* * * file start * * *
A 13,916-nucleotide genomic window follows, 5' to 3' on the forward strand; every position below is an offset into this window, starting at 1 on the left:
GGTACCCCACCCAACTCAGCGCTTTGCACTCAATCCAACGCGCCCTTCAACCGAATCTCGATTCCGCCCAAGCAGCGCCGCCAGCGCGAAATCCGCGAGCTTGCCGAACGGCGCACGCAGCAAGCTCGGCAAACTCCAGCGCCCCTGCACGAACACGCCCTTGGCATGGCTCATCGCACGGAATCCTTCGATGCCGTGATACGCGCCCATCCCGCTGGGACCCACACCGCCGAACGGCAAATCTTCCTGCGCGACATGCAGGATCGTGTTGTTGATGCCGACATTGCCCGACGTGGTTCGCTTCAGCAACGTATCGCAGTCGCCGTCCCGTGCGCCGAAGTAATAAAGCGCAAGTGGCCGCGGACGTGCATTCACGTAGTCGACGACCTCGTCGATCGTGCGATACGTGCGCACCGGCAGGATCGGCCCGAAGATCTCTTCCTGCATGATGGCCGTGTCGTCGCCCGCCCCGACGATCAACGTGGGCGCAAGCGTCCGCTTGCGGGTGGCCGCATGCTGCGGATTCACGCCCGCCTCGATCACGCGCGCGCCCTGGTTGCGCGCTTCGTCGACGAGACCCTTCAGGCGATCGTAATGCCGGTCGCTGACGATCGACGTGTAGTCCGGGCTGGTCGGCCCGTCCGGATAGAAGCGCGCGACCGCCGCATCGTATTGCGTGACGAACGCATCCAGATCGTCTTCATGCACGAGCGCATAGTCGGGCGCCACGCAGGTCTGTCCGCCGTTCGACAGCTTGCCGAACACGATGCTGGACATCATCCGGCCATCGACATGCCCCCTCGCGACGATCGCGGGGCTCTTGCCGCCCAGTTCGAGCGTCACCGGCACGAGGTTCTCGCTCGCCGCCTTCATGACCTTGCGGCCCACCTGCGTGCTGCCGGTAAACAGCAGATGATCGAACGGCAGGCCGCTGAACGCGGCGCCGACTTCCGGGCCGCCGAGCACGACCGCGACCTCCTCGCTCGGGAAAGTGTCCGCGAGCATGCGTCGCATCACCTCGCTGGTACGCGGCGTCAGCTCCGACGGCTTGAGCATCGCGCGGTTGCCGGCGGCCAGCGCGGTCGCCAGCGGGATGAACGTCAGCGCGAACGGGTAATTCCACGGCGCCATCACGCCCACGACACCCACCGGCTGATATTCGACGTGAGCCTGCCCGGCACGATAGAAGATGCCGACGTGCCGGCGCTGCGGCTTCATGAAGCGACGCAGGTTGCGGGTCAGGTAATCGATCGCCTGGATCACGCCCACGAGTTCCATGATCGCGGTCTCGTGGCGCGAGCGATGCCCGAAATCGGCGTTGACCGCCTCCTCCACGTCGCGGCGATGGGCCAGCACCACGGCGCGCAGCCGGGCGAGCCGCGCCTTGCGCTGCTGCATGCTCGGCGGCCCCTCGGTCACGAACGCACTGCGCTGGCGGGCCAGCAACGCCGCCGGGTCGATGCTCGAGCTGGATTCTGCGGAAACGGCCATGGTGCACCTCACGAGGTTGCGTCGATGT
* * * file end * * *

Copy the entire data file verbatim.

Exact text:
A 13,916-nucleotide genomic window follows, 5' to 3' on the forward strand; every position below is an offset into this window, starting at 1 on the left:
GGTACCCCACCCAACTCAGCGCTTTGCACTCAATCCAACGCGCCCTTCAACCGAATCTCGATTCCGCCCAAGCAGCGCCGCCAGCGCGAAATCCGCGAGCTTGCCGAACGGCGCACGCAGCAAGCTCGGCAAACTCCAGCGCCCCTGCACGAACACGCCCTTGGCATGGCTCATCGCACGGAATCCTTCGATGCCGTGATACGCGCCCATCCCGCTGGGACCCACACCGCCGAACGGCAAATCTTCCTGCGCGACATGCAGGATCGTGTTGTTGATGCCGACATTGCCCGACGTGGTTCGCTTCAGCAACGTATCGCAGTCGCCGTCCCGTGCGCCGAAGTAATAAAGCGCAAGTGGCCGCGGACGTGCATTCACGTAGTCGACGACCTCGTCGATCGTGCGATACGTGCGCACCGGCAGGATCGGCCCGAAGATCTCTTCCTGCATGATGGCCGTGTCGTCGCCCGCCCCGACGATCAACGTGGGCGCAAGCGTCCGCTTGCGGGTGGCCGCATGCTGCGGATTCACGCCCGCCTCGATCACGCGCGCGCCCTGGTTGCGCGCTTCGTCGACGAGACCCTTCAGGCGATCGTAATGCCGGTCGCTGACGATCGACGTGTAGTCCGGGCTGGTCGGCCCGTCCGGATAGAAGCGCGCGACCGCCGCATCGTATTGCGTGACGAACGCATCCAGATCGTCTTCATGCACGAGCGCATAGTCGGGCGCCACGCAGGTCTGTCCGCCGTTCGACAGCTTGCCGAACACGATGCTGGACATCATCCGGCCATCGACATGCCCCCTCGCGACGATCGCGGGGCTCTTGCCGCCCAGTTCGAGCGTCACCGGCACGAGGTTCTCGCTCGCCGCCTTCATGACCTTGCGGCCCACCTGCGTGCTGCCGGTAAACAGCAGATGATCGAACGGCAGGCCGCTGAACGCGGCGCCGACTTCCGGGCCGCCGAGCACGACCGCGACCTCCTCGCTCGGGAAAGTGTCCGCGAGCATGCGTCGCATCACCTCGCTGGTACGCGGCGTCAGCTCCGACGGCTTGAGCATCGCGCGGTTGCCGGCGGCCAGCGCGGTCGCCAGCGGGATGAACGTCAGCGCGAACGGGTAATTCCACGGCGCCATCACGCCCACGACACCCACCGGCTGATATTCGACGTGAGCCTGCCCGGCACGATAGAAGATGCCGACGTGCCGGCGCTGCGGCTTCATGAAGCGACGCAGGTTGCGGGTCAGGTAATCGATCGCCTGGATCACGCCCACGAGTTCCATGATCGCGGTCTCGTGGCGCGAGCGATGCCCGAAATCGGCGTTGACCGCCTCCTCCACGTCGCGGCGATGGGCCAGCACCACGGCGCGCAGCCGGGCGAGCCGCGCCTTGCGCTGCTGCATGCTCGGCGGCCCCTCGGTCACGAACGCACTGCGCTGGCGGGCCAGCAACGCCGCCGGGTCGATGCTCGAGCTGGATTCTGCGGAAACGGCCATGGTGCACCTCACGAGGTTGCGTCGATGT